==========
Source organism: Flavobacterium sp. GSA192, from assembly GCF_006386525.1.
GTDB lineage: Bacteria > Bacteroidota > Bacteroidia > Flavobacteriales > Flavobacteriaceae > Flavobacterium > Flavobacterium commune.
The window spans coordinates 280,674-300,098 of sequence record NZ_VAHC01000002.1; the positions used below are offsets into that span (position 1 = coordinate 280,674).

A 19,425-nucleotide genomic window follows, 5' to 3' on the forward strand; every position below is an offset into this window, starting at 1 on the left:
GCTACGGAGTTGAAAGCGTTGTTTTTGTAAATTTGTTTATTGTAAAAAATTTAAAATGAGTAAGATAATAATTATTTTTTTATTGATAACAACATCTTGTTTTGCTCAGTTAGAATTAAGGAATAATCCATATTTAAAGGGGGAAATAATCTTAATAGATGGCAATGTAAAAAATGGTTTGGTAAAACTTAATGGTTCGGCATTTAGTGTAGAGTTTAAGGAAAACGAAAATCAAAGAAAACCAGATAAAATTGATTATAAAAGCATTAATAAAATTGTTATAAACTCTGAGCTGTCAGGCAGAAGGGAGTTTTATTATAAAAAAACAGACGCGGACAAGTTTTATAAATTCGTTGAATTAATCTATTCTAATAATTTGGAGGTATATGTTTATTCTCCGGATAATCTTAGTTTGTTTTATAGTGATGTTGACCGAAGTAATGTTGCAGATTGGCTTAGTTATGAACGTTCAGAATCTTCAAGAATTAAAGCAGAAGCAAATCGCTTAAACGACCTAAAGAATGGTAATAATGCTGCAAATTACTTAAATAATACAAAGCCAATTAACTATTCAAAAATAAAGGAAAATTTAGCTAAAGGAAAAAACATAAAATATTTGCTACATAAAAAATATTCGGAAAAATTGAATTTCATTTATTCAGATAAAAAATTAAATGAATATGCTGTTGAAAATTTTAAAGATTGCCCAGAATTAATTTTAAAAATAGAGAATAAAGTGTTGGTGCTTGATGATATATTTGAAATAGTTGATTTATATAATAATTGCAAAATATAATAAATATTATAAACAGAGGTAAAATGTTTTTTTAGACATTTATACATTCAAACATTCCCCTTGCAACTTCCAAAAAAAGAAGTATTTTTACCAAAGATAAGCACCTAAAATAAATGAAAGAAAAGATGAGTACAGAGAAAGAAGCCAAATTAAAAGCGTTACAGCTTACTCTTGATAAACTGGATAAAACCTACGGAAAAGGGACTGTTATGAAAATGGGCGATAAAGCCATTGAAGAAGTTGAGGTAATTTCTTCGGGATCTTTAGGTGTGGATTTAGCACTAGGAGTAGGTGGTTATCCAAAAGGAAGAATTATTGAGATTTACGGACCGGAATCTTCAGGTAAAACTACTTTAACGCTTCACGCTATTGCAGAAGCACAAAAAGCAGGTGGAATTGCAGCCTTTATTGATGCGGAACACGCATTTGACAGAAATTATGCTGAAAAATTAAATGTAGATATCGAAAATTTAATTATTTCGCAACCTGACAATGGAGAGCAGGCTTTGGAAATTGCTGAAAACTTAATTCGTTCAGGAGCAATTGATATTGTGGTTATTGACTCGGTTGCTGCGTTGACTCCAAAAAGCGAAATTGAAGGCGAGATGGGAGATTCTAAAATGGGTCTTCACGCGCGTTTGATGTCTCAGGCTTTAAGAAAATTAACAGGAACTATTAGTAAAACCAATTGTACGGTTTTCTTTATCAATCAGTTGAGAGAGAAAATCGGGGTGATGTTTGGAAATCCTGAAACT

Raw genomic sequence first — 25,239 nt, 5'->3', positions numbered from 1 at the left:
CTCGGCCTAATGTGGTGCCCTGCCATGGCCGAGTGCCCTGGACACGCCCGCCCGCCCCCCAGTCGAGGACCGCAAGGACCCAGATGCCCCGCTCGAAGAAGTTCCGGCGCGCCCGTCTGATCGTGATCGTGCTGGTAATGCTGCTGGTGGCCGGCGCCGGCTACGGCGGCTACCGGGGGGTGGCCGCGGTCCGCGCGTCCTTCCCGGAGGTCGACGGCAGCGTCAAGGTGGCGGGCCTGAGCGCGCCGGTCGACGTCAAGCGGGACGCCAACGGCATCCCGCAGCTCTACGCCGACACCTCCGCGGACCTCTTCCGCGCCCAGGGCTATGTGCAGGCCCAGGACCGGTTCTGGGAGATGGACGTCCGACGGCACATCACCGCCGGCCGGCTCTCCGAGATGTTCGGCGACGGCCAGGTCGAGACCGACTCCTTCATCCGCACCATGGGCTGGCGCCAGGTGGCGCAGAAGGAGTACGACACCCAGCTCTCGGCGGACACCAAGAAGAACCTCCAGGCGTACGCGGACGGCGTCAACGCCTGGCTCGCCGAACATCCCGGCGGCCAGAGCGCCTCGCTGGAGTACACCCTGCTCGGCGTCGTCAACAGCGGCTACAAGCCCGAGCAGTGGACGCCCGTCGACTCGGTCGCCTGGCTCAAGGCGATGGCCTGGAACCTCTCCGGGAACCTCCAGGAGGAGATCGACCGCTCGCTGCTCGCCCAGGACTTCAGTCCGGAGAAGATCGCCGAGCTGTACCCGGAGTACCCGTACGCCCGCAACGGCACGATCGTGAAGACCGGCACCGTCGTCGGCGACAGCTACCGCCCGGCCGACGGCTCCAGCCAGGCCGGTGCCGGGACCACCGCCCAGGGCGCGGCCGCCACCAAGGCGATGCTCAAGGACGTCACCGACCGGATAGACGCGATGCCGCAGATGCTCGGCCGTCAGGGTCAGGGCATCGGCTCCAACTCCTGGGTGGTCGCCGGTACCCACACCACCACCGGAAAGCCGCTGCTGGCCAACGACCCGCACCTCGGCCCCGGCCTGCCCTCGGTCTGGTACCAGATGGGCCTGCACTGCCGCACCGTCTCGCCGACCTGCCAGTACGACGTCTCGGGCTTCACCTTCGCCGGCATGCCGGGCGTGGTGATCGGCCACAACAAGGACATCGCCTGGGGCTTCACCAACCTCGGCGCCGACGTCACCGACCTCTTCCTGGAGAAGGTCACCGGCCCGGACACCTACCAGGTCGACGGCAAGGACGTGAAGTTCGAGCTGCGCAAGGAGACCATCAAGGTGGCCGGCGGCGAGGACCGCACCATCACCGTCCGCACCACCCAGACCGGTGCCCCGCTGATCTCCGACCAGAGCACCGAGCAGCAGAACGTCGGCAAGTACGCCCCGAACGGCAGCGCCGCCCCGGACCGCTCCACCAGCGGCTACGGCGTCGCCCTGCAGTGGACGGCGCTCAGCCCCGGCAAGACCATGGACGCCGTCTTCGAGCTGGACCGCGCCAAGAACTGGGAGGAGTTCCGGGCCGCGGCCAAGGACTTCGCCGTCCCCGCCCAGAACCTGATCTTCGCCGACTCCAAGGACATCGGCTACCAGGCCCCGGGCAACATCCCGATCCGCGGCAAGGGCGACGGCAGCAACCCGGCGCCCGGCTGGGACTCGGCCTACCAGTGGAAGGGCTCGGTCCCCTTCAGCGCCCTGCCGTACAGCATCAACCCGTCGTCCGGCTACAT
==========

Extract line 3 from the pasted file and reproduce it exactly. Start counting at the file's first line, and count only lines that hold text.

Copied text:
The window spans coordinates 280,674-300,098 of sequence record NZ_VAHC01000002.1; the positions used below are offsets into that span (position 1 = coordinate 280,674).